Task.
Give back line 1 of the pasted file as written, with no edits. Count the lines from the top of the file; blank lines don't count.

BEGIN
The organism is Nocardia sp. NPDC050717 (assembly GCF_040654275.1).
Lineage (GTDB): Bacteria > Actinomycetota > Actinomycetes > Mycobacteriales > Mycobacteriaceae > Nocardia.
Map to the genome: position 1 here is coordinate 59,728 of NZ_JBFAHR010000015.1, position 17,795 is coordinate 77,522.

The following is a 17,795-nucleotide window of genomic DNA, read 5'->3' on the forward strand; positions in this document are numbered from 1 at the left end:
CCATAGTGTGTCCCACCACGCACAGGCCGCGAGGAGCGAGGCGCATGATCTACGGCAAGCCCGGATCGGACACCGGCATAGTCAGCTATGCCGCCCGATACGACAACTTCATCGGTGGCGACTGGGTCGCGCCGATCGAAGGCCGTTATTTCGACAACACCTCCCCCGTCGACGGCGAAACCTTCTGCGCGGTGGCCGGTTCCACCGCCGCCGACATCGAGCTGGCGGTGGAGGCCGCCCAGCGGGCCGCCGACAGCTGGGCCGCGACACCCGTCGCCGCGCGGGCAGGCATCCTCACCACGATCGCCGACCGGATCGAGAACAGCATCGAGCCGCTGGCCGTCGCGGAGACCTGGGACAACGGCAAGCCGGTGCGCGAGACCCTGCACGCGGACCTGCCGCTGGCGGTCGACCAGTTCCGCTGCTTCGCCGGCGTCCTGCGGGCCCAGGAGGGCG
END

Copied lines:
The organism is Nocardia sp. NPDC050717 (assembly GCF_040654275.1).